Sony DCR-HC27 review

Sony continues its High Definition Video push

The HC27 is a neat, compact package, with the focus on simplicity

TechRadar Verdict

An attractive all-round video performer that can do no wrong in converting video-makers to the virtues of high-definition shooting


  • +

    Outstanding features

    Excellent picture in HDV mode

    Decent value for money


  • -

    Manual roller-wheel action could be better

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It's been a fair old while since we've seen a budget Sony camcorder. Despite having checked out the latest in the high-def AVCHD range, the outstanding UX1 and the even more remarkable SR1, Sony, like its leading rivals, is still keen to present a line-up of budget mini DV camcorders.

And, with prices plummeting, the latest mini DV models offer a great way into home moviemaking at an affordable price.

The HC27 is a neat, compact package, with the focus on simplicity. The rear of the cam plays host to the record functions, and the left flank of the lens barrel the Easy mode, battery data display and the backlight compensation. But that's your lot. Lift open the LCD and you're greeted with an empty panel with only a speaker fitted.

Of course, the reason for the HC27's apparent nakedness is the LCD touchscreen. Higher-end models in the Handycam range adopt a more illustrative user interface, but that doesn't make the rather basic menu layout found on the HC27 any less intuitive.

Divided into two pages, the first gives you all the necessary access to the manual and automatic modes, digital effects and the standard-settings functions. The second adjusts the White Balance and the LCD display settings, and it is a great way of navigating the functions of the cam.

The features are restricted to the basics and, in keeping with the entry-level price tag, the list reads like something geared towards the beginner.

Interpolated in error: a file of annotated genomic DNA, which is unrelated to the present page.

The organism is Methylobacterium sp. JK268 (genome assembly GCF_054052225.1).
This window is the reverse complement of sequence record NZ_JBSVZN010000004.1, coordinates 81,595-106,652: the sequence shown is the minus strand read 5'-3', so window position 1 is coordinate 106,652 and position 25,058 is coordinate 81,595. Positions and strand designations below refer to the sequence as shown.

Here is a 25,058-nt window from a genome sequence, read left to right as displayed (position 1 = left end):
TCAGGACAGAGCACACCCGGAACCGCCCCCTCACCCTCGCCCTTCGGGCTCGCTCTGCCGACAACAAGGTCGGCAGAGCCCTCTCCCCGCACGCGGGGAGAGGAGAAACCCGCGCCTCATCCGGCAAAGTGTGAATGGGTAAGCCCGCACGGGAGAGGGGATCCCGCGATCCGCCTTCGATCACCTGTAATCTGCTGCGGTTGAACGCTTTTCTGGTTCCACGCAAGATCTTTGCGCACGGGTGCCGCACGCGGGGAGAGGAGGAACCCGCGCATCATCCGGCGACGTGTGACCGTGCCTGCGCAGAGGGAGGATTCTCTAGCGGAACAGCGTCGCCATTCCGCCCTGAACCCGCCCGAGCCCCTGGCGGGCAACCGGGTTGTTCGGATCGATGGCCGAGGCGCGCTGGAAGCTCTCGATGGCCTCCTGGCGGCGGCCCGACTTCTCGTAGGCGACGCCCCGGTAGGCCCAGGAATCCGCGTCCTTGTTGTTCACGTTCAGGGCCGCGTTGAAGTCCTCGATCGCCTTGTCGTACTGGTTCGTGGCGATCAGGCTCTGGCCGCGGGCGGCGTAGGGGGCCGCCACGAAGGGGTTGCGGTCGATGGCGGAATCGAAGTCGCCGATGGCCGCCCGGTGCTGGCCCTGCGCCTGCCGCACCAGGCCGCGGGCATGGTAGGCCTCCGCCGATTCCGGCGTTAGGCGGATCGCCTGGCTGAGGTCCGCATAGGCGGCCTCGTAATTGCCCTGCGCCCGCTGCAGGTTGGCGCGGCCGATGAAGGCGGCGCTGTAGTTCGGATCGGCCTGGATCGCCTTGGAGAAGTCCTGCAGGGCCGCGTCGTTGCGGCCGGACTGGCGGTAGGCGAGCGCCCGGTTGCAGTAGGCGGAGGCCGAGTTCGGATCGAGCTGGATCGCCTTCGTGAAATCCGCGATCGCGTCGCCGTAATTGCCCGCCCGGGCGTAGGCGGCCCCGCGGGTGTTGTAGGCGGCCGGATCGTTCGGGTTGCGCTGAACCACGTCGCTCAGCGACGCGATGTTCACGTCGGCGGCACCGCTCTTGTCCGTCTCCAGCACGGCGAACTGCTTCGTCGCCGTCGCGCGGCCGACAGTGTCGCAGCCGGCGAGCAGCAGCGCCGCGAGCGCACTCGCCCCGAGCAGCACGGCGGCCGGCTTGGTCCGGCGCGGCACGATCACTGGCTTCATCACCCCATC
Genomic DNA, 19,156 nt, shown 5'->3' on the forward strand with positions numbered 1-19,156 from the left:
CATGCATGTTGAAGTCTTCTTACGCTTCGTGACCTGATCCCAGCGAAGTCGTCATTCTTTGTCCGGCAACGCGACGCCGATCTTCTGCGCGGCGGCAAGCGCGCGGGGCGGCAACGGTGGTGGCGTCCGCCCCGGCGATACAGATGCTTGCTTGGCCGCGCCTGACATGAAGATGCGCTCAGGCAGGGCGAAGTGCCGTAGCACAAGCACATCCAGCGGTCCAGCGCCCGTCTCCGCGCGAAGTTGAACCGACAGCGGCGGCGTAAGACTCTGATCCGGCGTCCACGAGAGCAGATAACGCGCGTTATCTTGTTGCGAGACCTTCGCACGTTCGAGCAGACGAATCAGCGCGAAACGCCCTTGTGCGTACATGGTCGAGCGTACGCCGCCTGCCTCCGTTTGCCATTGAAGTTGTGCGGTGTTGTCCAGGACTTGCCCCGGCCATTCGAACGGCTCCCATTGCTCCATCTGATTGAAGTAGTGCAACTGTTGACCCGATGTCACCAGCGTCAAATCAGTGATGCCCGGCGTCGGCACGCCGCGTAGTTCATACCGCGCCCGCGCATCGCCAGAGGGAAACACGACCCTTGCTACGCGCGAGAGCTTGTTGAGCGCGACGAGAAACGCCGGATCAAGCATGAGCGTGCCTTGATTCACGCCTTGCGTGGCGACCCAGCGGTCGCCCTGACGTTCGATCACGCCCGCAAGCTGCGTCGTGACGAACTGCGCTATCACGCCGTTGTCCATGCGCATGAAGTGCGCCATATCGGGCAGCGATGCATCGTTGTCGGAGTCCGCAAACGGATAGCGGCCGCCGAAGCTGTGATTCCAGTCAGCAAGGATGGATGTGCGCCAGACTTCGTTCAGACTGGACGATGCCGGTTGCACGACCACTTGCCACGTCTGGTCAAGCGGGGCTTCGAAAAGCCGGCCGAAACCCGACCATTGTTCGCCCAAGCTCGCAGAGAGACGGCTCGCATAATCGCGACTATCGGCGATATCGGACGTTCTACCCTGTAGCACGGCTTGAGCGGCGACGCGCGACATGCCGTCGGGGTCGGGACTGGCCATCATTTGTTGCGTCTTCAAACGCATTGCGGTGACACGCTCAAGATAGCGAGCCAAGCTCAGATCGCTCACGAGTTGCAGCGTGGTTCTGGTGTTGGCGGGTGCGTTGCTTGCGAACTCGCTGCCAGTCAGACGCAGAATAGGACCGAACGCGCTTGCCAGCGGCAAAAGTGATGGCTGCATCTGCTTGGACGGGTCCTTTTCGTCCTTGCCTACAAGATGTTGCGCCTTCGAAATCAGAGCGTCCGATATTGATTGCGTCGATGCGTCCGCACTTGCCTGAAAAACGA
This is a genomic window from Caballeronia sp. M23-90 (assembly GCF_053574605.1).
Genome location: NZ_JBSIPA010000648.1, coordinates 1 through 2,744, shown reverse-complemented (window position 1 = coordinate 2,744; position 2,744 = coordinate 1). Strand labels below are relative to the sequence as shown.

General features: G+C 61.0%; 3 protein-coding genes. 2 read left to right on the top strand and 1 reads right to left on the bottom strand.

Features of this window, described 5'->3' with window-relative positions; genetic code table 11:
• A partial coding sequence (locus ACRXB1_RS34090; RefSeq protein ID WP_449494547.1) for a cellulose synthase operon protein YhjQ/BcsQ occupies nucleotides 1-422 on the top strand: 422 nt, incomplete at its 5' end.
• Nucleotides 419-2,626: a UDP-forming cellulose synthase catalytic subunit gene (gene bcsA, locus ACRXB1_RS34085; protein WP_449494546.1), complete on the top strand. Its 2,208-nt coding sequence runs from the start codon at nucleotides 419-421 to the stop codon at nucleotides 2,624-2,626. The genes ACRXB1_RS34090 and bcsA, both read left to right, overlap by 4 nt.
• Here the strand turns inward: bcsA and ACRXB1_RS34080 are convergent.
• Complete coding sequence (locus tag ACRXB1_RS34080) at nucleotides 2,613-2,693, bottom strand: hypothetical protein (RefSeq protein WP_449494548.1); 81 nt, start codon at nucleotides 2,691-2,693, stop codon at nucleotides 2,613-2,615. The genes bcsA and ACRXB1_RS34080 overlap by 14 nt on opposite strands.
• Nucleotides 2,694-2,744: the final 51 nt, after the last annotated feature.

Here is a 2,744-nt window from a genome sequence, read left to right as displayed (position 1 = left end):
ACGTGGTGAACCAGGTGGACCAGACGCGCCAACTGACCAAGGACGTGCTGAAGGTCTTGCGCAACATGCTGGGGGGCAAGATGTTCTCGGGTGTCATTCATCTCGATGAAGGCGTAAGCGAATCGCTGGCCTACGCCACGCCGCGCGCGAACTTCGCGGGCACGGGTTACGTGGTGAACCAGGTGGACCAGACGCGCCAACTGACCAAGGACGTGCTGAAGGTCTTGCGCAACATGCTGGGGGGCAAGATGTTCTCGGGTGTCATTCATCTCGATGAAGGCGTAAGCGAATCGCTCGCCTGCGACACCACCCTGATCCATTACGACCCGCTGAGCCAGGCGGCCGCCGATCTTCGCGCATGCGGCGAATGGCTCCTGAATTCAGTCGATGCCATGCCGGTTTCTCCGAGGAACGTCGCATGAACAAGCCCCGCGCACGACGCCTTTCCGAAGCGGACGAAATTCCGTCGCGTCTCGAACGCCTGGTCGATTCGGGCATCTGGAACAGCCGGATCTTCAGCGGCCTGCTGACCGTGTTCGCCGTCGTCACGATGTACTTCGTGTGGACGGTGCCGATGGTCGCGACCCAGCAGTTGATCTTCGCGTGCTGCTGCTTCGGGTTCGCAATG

Most important to the newbie will be the Easy mode, a mainstay of Sony's range, but probably seeing the most action of this type of camcorder. Hitting the Easy mode will instantly put the fate of your footage in the hands of the camcorder, with the machine taking responsibility for all adjustments in terms of focus and exposure.

Of course, Sony's touchscreen system makes using setting controls an absolute doddle, and users should get involved. The white balance function offers Indoors, Outdoors, Auto and One Push settings, which can be set by finding a suitable 'white' in your shooting environment so the cam can measure it.

There is also the spot focus and spot meter setting which, at the touch of the screen, deftly adjusts the focal point, or balances the brightness in a heavily contrasted shot.

The most remarkable facet of the HC27's performance is its indoor capability. Even in the darkest of settings it's possible to shoot great footage. If you use the straightforward shooting settings you can capture detailed, well-contrasted movies. A rich colour palette is on offer and, while there is a lack of punch and vibrancy about the images, the natural, realistic tones more than make up for it.

Outdoors, in unnaturally bright sunshine for the season, detail is pin-sharp. Even complicated subjects, like the random complexities of a water fountain, or the variety of colour and texture of a cat's fur are rendered with accuracy.

Grain and bleed are kept to a bare minimum, and despite a drop-off of light, images refrain from deteriorating to an unacceptable level. Audio is as impressive as the picture, with an extensive dynamic range, well-rounded bass and mid-range, and an unaggressive top-end.

The HC27 offers a great combo of ease of use and performance. Yes, you will find cheaper cams on the market but this one is still a bargain. Its ability to deliver home movies, and the control you can administer over them, is hugely impressive. As well as convincing at the top end of consumer moviemaking, Sony is still catering for more modest budgets. was the former name of Its staff were at the forefront of the digital publishing revolution, and spearheaded the move to bring consumer technology journalism to its natural home – online. Many of the current TechRadar staff started life a staff writer, covering everything from the emerging smartphone market to the evolving market of personal computers. Think of it as the building blocks of the TechRadar you love today.